Hillary Clinton: the one name that is continuously dropped during speculative discussion of the 2016 Presidential Election. Is she going to run? Who is she going to choose as her running mate? When will she declare? This last question in particular comes up week after week in editorials attempting to predict when Hillary will declare her candidacy or why she hasn’t yet declared. A recent Politico article examined the two most likely causes for her hesitancy to enter the field; she is either freezing or shielding the rest of the Democratic field.
If, as many people believe, Clinton has already decided to run, then the wait may be a political move in order to prevent competitors from entering the field. Potential candidates are reluctant to enter a field in which their main opponent for the nomination is raising enormous amounts of money without campaigning or even declaring her intention to run—the uncertainty freezes the field. On the other hand, this tactic helps Clinton’s Democratic challengers immensely if she has decided not to run. While she stands in the limelight, other Democrats can begin preparing their campaigns without the immense pressure that accompanies the public scrutiny in a run for office.
Clinton is in a unique position. She has the credibility, money, and support to declare and win the Democratic nomination with little trouble, and she can’t be strong-armed into declaring by other candidates. She has, more than any candidate in the recent past, the ability to set her own timeframe for a campaign (within limits, of course). In an era of increasingly long and drawn-out campaigns, it would be refreshing to return to a reasonable time-span—a campaign that covers one year, not three.
Historically, presidential campaigns have started and ended in time periods much shorter than recent runs. Kennedy, for instance, declared his candidacy on January 2nd, 1960—a mere 10 months from the election. In comparison, President Obama declared his first presidential run on February 10th, 2007—21 months prior to Election Day. In less than 50 years, the campaign length more than doubled; a daunting thought when one takes into consideration the time, work, and money that goes into each campaign. Leading up to the 2012 election, President Obama and Republican nominee Mitt Romney spent a combined $2 billion dollars on their campaigns—more than $1 billion apiece and over $30 a second. This is a sizable fortune, especially when one considers that Mitt Romney spent this money and still lost. Many would agree that these funds could be better spent elsewhere.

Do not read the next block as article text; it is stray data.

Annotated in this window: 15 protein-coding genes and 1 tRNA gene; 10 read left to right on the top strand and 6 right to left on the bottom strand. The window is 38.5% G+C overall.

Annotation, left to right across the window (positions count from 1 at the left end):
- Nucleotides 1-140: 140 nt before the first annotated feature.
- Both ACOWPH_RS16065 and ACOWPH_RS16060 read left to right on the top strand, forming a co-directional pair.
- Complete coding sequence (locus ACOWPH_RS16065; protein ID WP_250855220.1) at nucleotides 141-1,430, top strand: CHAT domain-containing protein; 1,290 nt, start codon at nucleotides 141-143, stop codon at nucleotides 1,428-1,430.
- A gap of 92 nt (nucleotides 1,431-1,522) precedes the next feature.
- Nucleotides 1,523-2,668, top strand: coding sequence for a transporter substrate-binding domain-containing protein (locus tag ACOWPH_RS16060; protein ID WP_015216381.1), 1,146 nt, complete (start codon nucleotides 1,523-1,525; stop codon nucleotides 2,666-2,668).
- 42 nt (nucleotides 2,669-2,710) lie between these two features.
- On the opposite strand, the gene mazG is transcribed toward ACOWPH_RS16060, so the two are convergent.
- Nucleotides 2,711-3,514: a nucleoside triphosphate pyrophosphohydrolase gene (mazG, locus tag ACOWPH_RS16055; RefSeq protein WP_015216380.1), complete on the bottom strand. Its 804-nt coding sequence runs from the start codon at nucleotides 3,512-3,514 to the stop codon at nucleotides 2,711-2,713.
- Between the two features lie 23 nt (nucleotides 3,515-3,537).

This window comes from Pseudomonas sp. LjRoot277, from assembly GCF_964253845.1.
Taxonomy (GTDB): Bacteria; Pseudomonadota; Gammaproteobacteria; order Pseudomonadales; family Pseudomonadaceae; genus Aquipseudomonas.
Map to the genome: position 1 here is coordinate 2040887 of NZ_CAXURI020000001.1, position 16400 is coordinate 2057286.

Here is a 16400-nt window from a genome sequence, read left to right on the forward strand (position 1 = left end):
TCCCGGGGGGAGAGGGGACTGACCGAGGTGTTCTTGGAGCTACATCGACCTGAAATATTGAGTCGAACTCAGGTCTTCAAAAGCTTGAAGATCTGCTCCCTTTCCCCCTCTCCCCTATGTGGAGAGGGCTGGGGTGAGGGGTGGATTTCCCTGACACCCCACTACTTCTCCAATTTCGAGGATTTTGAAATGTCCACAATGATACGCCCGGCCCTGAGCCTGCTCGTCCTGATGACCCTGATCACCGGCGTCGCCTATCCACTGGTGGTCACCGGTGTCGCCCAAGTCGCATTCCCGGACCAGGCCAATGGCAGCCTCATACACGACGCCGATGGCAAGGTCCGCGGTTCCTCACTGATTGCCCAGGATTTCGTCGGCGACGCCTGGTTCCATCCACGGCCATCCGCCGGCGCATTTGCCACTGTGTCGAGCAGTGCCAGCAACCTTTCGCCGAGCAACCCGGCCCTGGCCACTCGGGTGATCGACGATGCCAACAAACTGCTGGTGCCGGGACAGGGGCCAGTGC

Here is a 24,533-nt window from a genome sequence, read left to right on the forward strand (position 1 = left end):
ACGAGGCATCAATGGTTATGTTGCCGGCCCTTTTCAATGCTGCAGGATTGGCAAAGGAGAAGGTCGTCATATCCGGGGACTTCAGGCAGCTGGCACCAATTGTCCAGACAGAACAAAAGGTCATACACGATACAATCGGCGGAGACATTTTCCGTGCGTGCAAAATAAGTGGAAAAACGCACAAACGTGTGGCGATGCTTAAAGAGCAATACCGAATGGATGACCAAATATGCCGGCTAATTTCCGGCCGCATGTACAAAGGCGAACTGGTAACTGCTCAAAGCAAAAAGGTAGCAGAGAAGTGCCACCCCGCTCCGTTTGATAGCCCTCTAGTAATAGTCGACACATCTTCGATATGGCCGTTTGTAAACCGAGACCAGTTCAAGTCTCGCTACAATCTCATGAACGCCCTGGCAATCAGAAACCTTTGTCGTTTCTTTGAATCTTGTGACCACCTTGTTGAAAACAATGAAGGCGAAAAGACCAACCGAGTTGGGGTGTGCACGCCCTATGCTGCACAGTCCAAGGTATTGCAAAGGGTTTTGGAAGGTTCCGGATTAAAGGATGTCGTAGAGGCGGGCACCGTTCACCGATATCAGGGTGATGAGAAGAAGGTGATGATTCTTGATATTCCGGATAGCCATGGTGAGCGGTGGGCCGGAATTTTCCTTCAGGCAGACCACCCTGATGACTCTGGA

A logical way to decrease spending during campaigns is to shorten them—one could save a vast amount of money if campaign time was only one year, not two. Candidates would need to buy less advertisement time, pay less for employees, and spend less time flying or staying in hotels. One might think that a candidate that does this will be at a direct disadvantage; after all, he or she would have less time to get a message to the voters. The candidates, however, have done it before in less time; why not again?
Of course, a drastic reduction in campaign length would require participation from all presidential nominees to prevent a major advantage for one candidate. This expectation, however, is naïve and against capitalist ideals—without any reason or disincentive to do otherwise, each candidate is going to do anything in his or her power to gain a lead over the others. This is why campaigns have become so long in the first place. How, then, could federal campaigns be shortened? Federal laws preventing early campaigning would be difficult to enforce, because campaigners could “unofficially” begin their campaigns as early as desired. If a tradition of shorter campaigns was revived, however, such laws could follow.
Tradition has a huge influence on the American presidency; Washington’s decision to leave office after two terms became the norm and eventually led to a Constitutional Amendment. A hugely influential candidate would be needed if this tradition was to be successful, and Hillary Clinton is that candidate. If Clinton decides to run, she can choose to start her campaign as late as she wants, and therefore has the power to shape a year-long campaign tradition. No other Democrat will declare while she waits, and the Republicans are powerless to force her hand while working on their own primary.
She could not do it alone. Future candidates will need to uphold this tradition and hold off on campaigning. Americans shouldn’t be barraged with promises and 2016 goals when the current president is only halfway through his term. We’re getting ahead of ourselves—the future of the country is important, but we can’t ignore the present. Obamacare, the conflict in Ukraine, these are things that matter now—not just as factors do be discussed in the next presidential debate. I’m waiting with everyone for Hillary Clinton to announce her candidacy. We should just wait a few months longer.